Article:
Now It's Santorum's Turn to Learn the Downside of Media Attention
Rick Santorum protested for months that he couldn't get any media attention, but now that he's earned it with a near-tie for first place in the Iowa caucuses, he's learning attention isn't always so much fun.
Rick Santorum protested for months that he couldn't get any media attention, but now that he's earned it with a near-tie for first place in the Iowa caucuses, he's learning attention isn't always so much fun. (The other Not Mitt Romney candidates who came and went before him experienced the same thing.) Reporters are digging up his controversial comments that got little attention days before the vote but now are news. The candidate told voters Sunday, "I don't want to make black people's lives better by giving them somebody else's money. I want to give them the opportunity to go out and earn the money." The NAACP is condemning Santorum for using "old race-based stereotypes about public assistance," and despite video evidence to the contrary, Santorum told CNN he didn't mean to say "black."
This isn't the first time in this presidential campaign that Santorum has said some weird things about black people. A year ago, Santorum said President Obama should be pro-life because he's black. Did Santorum mean black people are more socially conservative than whites? Nope. He was referring to slavery and the Three-Fifths Compromise. He explained, "I find it almost remarkable for a black man to say, 'No, we're going to decide who are people and who are not people.'"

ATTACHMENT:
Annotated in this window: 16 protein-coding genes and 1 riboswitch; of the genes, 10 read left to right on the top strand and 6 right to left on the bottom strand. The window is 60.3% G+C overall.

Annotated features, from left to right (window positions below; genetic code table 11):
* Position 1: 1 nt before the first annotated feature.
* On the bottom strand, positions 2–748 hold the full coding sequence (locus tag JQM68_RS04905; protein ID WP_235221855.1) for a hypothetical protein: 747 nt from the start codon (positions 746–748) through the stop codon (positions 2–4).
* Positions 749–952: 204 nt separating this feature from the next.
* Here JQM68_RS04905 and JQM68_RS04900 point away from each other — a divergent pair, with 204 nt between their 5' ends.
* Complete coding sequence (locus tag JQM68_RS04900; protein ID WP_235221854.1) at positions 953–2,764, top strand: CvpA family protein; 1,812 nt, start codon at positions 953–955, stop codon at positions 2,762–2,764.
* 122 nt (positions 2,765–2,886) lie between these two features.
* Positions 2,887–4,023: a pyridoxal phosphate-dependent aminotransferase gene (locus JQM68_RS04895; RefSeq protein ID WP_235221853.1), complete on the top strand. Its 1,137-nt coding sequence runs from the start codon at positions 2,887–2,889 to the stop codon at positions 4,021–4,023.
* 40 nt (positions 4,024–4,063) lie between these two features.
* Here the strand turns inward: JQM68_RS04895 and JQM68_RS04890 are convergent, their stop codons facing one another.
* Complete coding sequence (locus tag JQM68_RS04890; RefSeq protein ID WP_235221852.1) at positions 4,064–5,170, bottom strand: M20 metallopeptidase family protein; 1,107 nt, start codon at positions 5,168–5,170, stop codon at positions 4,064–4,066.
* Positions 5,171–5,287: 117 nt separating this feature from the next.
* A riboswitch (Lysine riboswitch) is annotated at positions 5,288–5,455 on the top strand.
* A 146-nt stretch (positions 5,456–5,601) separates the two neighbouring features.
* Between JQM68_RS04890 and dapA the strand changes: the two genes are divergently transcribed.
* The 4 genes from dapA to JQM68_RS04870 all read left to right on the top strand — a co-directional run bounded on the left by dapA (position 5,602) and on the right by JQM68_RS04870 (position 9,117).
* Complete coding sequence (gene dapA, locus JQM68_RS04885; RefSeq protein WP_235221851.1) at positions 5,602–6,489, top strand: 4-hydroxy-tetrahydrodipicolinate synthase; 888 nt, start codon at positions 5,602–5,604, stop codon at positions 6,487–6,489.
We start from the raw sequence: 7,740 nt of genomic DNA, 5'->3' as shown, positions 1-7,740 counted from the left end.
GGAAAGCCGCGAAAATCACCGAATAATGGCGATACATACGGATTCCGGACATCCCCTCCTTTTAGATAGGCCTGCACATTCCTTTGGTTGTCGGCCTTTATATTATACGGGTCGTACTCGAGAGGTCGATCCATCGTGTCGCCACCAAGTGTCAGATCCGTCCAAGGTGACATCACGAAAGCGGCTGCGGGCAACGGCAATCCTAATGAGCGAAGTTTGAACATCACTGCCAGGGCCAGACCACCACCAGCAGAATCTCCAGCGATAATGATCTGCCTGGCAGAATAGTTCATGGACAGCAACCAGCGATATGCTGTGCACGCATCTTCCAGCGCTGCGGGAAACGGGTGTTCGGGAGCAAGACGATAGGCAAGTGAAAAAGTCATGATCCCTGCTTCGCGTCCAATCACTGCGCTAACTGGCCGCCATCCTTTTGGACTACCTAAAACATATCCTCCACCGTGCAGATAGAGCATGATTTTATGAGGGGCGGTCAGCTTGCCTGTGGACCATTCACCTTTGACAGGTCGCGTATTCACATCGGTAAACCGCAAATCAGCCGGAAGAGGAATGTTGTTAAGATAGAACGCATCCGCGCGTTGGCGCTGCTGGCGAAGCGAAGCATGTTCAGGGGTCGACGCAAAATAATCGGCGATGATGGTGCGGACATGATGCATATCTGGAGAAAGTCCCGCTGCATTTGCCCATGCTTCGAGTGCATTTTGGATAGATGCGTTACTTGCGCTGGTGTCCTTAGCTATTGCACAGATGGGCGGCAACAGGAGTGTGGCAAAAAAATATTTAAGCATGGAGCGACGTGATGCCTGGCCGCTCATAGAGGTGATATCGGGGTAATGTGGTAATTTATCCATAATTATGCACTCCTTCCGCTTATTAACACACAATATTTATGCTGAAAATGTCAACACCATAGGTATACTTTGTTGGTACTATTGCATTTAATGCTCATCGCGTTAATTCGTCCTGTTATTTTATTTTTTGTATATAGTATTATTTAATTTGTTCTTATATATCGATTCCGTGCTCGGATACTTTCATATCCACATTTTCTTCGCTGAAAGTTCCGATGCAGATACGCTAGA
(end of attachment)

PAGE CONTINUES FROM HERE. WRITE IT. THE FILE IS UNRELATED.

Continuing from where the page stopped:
The strange thing is, Santorum says stuff like this not to stir up racist sentiment, but to try to win over blacks. In 2005, Michael Sokolove explained in The New York Times Magazine that, like the Republican Party when led by George W. Bush, Santorum has long tried to grab "'values'' voters in the heart of what has long been considered safe Democratic territory." Sokolove says Santorum was "something of a trailblazer in this regard," getting endorsements of Philadelphia's biggest black newspaper when he was a senator, as well as the Black Clergy of Philadelphia and Vicinity.
Sokolove's article illuminates another aspect of Santorum's welfare comments. He wrote that Santorum has a way of saying things that look pretty weird in print -- like that George W. Bush was "the first Catholic president" even though he was Methodist and there had already been a real Catholic president -- and instead of backing off, he elaborates. That's what's happening today with Santorum's infamous comment comparing homosexuality to "man on dog."
In response to a question about gay marriage in 2003, Santorum said, "In every society, the definition of marriage has not ever to my knowledge included homosexuality. That’s not to pick on homosexuality. It’s not, you know, man on child, man on dog, or whatever the case may be. It is one thing.” Wednesday night, Santorum said he never said they were alike, as New York's Dan Amira points out. He told CNN's John King that when he said "not" -- "It's not, you know, man on child, man on dog" -- he meant that homosexuality was not like man on dog. For seven years, everyone else has interpreted the comment to mean that homosexual relationships were not like marriage.
The funny thing is, in August, Santorum took the interpretation the rest of have had all these years in an interview with CNN in August.
“And the quote that I have been, quote, ‘criticized’ for was almost identical to a quote in a 1980 Supreme Court case where the majority decision basically said what I said… that if the Supreme Court establishes a right to consensual sexual activity, then it’s hard to draw the line between what sexual activity will be permitted under the Constitution and it leaves open a long list of consensual activities that most people I think would find rather unappealing.”
“And so, that’s what I said. I stand by the comment.”
This article is from the archive of our partner The Wire.